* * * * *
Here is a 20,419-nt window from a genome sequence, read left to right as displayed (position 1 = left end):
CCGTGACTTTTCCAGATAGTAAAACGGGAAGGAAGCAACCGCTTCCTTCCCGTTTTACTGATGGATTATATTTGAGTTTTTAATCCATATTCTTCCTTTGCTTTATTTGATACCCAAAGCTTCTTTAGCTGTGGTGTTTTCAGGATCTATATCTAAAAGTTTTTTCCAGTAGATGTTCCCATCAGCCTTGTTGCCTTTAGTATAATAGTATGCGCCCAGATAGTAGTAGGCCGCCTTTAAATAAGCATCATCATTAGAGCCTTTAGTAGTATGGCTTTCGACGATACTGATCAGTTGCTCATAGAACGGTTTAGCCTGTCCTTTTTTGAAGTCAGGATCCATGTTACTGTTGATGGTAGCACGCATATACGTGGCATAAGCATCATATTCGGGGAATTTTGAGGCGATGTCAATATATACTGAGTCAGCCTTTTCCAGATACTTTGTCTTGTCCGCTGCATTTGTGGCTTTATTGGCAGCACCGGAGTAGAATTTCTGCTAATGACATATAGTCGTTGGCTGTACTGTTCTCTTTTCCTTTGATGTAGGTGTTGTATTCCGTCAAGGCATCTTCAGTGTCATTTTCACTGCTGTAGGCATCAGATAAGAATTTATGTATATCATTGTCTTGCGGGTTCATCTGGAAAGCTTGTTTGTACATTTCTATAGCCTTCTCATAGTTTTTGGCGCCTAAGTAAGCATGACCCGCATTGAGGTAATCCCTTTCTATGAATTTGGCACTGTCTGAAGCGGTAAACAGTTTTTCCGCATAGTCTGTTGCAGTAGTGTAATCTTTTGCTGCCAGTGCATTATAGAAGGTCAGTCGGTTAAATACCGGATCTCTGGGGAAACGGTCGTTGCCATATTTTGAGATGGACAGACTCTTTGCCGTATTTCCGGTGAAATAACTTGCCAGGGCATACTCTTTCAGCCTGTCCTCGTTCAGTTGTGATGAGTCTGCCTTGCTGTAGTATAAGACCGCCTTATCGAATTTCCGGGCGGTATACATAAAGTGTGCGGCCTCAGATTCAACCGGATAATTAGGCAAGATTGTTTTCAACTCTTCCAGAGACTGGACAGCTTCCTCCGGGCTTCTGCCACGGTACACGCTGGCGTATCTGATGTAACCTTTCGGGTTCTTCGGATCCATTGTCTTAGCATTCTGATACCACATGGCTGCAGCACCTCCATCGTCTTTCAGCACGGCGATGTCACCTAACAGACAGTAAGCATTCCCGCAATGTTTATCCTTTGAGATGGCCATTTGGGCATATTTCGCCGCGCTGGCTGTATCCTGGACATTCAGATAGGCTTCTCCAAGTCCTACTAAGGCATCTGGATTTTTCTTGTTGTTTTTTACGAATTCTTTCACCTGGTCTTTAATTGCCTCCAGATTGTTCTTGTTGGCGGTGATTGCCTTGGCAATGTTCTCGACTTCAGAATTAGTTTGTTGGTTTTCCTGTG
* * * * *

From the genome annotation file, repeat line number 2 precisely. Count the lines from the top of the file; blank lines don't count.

CCGTGACTTTTCCAGATAGTAAAACGGGAAGGAAGCAACCGCTTCCTTCCCGTTTTACTGATGGATTATATTTGAGTTTTTAATCCATATTCTTCCTTTGCTTTATTTGATACCCAAAGCTTCTTTAGCTGTGGTGTTTTCAGGATCTATATCTAAAAGTTTTTTCCAGTAGATGTTCCCATCAGCCTTGTTGCCTTTAGTATAATAGTATGCGCCCAGATAGTAGTAGGCCGCCTTTAAATAAGCATCATCATTAGAGCCTTTAGTAGTATGGCTTTCGACGATACTGATCAGTTGCTCATAGAACGGTTTAGCCTGTCCTTTTTTGAAGTCAGGATCCATGTTACTGTTGATGGTAGCACGCATATACGTGGCATAAGCATCATATTCGGGGAATTTTGAGGCGATGTCAATATATACTGAGTCAGCCTTTTCCAGATACTTTGTCTTGTCCGCTGCATTTGTGGCTTTATTGGCAGCACCGGAGTAGAATTTCTGCTAATGACATATAGTCGTTGGCTGTACTGTTCTCTTTTCCTTTGATGTAGGTGTTGTATTCCGTCAAGGCATCTTCAGTGTCATTTTCACTGCTGTAGGCATCAGATAAGAATTTATGTATATCATTGTCTTGCGGGTTCATCTGGAAAGCTTGTTTGTACATTTCTATAGCCTTCTCATAGTTTTTGGCGCCTAAGTAAGCATGACCCGCATTGAGGTAATCCCTTTCTATGAATTTGGCACTGTCTGAAGCGGTAAACAGTTTTTCCGCATAGTCTGTTGCAGTAGTGTAATCTTTTGCTGCCAGTGCATTATAGAAGGTCAGTCGGTTAAATACCGGATCTCTGGGGAAACGGTCGTTGCCATATTTTGAGATGGACAGACTCTTTGCCGTATTTCCGGTGAAATAACTTGCCAGGGCATACTCTTTCAGCCTGTCCTCGTTCAGTTGTGATGAGTCTGCCTTGCTGTAGTATAAGACCGCCTTATCGAATTTCCGGGCGGTATACATAAAGTGTGCGGCCTCAGATTCAACCGGATAATTAGGCAAGATTGTTTTCAACTCTTCCAGAGACTGGACAGCTTCCTCCGGGCTTCTGCCACGGTACACGCTGGCGTATCTGATGTAACCTTTCGGGTTCTTCGGATCCATTGTCTTAGCATTCTGATACCACATGGCTGCAGCACCTCCATCGTCTTTCAGCACGGCGATGTCACCTAACAGACAGTAAGCATTCCCGCAATGTTTATCCTTTGAGATGGCCATTTGGGCATATTTCGCCGCGCTGGCTGTATCCTGGACATTCAGATAGGCTTCTCCAAGTCCTACTAAGGCATCTGGATTTTTCTTGTTGTTTTTTACGAATTCTTTCACCTGGTCTTTAATTGCCTCCAGATTGTTCTTGTTGGCGGTGATTGCCTTGGCAATGTTCTCGACTTCAGAATTAGTTTGTTGGTTTTCCTGTG